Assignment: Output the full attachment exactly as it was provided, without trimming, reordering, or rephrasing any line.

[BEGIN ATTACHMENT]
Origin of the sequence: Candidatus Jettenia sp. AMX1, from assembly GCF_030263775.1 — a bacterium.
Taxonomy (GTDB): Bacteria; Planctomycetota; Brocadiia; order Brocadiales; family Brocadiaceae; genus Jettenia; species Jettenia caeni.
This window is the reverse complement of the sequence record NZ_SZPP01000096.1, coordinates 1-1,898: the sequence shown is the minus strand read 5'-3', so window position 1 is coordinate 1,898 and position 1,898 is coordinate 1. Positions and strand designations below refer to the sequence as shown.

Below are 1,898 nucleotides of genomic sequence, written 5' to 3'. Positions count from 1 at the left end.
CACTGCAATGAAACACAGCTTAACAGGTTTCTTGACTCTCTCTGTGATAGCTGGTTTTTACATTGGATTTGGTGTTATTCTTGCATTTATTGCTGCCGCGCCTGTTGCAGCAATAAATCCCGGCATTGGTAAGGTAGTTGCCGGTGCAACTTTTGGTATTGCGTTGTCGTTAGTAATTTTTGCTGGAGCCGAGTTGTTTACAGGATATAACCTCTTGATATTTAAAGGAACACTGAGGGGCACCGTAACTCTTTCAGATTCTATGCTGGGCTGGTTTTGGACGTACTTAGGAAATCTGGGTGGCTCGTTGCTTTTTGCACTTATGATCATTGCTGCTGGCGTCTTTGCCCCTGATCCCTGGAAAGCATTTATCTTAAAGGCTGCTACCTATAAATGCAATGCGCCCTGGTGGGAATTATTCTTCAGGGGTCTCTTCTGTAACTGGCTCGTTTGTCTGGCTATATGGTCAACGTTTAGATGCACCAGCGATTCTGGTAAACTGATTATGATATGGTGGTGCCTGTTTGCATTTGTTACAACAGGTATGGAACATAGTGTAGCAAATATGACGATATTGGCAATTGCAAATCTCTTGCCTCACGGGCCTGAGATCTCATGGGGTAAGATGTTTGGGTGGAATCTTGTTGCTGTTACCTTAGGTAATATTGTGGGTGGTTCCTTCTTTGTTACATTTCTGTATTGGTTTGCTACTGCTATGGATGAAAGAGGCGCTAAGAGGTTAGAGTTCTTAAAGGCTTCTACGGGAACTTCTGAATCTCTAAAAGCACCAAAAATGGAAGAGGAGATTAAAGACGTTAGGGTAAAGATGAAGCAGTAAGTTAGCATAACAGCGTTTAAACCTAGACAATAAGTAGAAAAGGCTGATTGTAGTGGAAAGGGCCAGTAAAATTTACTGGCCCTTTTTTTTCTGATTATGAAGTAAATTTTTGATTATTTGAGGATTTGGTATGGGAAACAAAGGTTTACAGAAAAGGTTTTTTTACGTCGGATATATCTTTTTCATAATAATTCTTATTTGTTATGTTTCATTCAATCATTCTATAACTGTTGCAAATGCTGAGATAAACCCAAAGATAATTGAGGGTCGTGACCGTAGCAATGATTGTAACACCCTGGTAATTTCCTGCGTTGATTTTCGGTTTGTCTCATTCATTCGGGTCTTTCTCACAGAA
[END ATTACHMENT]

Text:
Origin of the sequence: Candidatus Jettenia sp. AMX1, from assembly GCF_030263775.1 — a bacterium.
Taxonomy (GTDB): Bacteria; Planctomycetota; Brocadiia; order Brocadiales; family Brocadiaceae; genus Jettenia; species Jettenia caeni.
This window is the reverse complement of the sequence record NZ_SZPP01000096.1, coordinates 1-1,898: the sequence shown is the minus strand read 5'-3', so window position 1 is coordinate 1,898 and position 1,898 is coordinate 1. Positions and strand designations below refer to the sequence as shown.

Below are 1,898 nucleotides of genomic sequence, written 5' to 3'. Positions count from 1 at the left end.
CACTGCAATGAAACACAGCTTAACAGGTTTCTTGACTCTCTCTGTGATAGCTGGTTTTTACATTGGATTTGGTGTTATTCTTGCATTTATTGCTGCCGCGCCTGTTGCAGCAATAAATCCCGGCATTGGTAAGGTAGTTGCCGGTGCAACTTTTGGTATTGCGTTGTCGTTAGTAATTTTTGCTGGAGCCGAGTTGTTTACAGGATATAACCTCTTGATATTTAAAGGAACACTGAGGGGCACCGTAACTCTTTCAGATTCTATGCTGGGCTGGTTTTGGACGTACTTAGGAAATCTGGGTGGCTCGTTGCTTTTTGCACTTATGATCATTGCTGCTGGCGTCTTTGCCCCTGATCCCTGGAAAGCATTTATCTTAAAGGCTGCTACCTATAAATGCAATGCGCCCTGGTGGGAATTATTCTTCAGGGGTCTCTTCTGTAACTGGCTCGTTTGTCTGGCTATATGGTCAACGTTTAGATGCACCAGCGATTCTGGTAAACTGATTATGATATGGTGGTGCCTGTTTGCATTTGTTACAACAGGTATGGAACATAGTGTAGCAAATATGACGATATTGGCAATTGCAAATCTCTTGCCTCACGGGCCTGAGATCTCATGGGGTAAGATGTTTGGGTGGAATCTTGTTGCTGTTACCTTAGGTAATATTGTGGGTGGTTCCTTCTTTGTTACATTTCTGTATTGGTTTGCTACTGCTATGGATGAAAGAGGCGCTAAGAGGTTAGAGTTCTTAAAGGCTTCTACGGGAACTTCTGAATCTCTAAAAGCACCAAAAATGGAAGAGGAGATTAAAGACGTTAGGGTAAAGATGAAGCAGTAAGTTAGCATAACAGCGTTTAAACCTAGACAATAAGTAGAAAAGGCTGATTGTAGTGGAAAGGGCCAGTAAAATTTACTGGCCCTTTTTTTTCTGATTATGAAGTAAATTTTTGATTATTTGAGGATTTGGTATGGGAAACAAAGGTTTACAGAAAAGGTTTTTTTACGTCGGATATATCTTTTTCATAATAATTCTTATTTGTTATGTTTCATTCAATCATTCTATAACTGTTGCAAATGCTGAGATAAACCCAAAGATAATTGAGGGTCGTGACCGTAGCAATGATTGTAACACCCTGGTAATTTCCTGCGTTGATTTTCGGTTTGTCTCATTCATTCGGGTCTTTCTCACAGAA